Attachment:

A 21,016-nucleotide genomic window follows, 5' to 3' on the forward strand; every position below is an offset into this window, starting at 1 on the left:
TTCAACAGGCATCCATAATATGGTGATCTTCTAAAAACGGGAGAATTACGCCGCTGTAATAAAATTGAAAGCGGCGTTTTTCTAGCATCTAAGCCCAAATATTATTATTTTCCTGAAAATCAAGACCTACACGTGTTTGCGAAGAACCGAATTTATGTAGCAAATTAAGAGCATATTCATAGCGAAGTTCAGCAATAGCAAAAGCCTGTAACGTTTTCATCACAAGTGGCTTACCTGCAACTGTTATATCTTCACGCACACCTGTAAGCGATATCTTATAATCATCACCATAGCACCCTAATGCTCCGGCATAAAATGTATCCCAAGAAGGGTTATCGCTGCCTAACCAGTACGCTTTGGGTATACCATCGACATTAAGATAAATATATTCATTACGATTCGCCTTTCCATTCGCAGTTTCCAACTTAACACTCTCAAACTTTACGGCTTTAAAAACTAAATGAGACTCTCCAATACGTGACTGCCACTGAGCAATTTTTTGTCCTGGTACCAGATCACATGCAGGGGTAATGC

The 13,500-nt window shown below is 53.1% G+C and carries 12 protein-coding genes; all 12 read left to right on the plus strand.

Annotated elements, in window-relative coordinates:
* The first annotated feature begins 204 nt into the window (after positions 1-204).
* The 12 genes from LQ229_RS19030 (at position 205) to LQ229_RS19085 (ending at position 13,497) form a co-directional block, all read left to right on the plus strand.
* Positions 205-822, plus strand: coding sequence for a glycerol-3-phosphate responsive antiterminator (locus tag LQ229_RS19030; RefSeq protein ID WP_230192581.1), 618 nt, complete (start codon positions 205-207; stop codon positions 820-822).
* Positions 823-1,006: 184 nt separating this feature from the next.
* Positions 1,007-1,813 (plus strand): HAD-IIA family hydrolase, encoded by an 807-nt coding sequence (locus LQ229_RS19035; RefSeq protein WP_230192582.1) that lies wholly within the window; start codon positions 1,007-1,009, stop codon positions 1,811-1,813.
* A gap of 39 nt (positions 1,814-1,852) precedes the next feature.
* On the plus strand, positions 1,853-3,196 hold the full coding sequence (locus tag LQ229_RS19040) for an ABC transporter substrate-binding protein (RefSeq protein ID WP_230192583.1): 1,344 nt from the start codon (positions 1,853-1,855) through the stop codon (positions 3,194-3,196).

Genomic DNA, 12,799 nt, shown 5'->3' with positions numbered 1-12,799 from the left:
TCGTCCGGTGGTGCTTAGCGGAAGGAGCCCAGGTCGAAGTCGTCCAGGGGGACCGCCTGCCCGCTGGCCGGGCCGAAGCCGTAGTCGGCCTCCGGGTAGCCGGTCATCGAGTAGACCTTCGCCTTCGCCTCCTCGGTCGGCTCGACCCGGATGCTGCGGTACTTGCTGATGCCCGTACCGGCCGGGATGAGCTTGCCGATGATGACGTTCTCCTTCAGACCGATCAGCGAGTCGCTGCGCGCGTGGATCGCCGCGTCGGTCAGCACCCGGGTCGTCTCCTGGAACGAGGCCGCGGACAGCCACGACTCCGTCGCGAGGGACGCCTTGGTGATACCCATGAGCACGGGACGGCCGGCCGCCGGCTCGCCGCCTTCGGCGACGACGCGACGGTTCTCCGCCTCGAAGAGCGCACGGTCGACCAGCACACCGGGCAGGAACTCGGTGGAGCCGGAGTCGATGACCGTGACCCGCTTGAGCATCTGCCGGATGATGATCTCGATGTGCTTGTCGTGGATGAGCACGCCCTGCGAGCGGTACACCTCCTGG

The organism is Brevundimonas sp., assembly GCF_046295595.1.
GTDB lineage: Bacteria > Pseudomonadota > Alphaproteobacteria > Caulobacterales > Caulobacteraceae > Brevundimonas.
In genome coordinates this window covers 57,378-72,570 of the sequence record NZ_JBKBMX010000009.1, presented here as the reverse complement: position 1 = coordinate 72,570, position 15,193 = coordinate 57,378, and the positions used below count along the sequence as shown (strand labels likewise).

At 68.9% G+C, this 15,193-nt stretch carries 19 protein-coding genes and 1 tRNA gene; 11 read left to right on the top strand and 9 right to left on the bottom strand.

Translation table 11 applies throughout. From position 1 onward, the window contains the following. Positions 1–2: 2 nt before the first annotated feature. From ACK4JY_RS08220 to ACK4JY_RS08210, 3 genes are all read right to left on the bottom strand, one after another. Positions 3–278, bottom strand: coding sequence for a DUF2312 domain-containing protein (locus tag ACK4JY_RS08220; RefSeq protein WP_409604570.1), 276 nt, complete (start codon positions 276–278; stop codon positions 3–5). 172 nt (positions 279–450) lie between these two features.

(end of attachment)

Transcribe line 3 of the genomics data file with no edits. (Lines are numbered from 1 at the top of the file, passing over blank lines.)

The 13,500-nt window shown below is 53.1% G+C and carries 12 protein-coding genes; all 12 read left to right on the plus strand.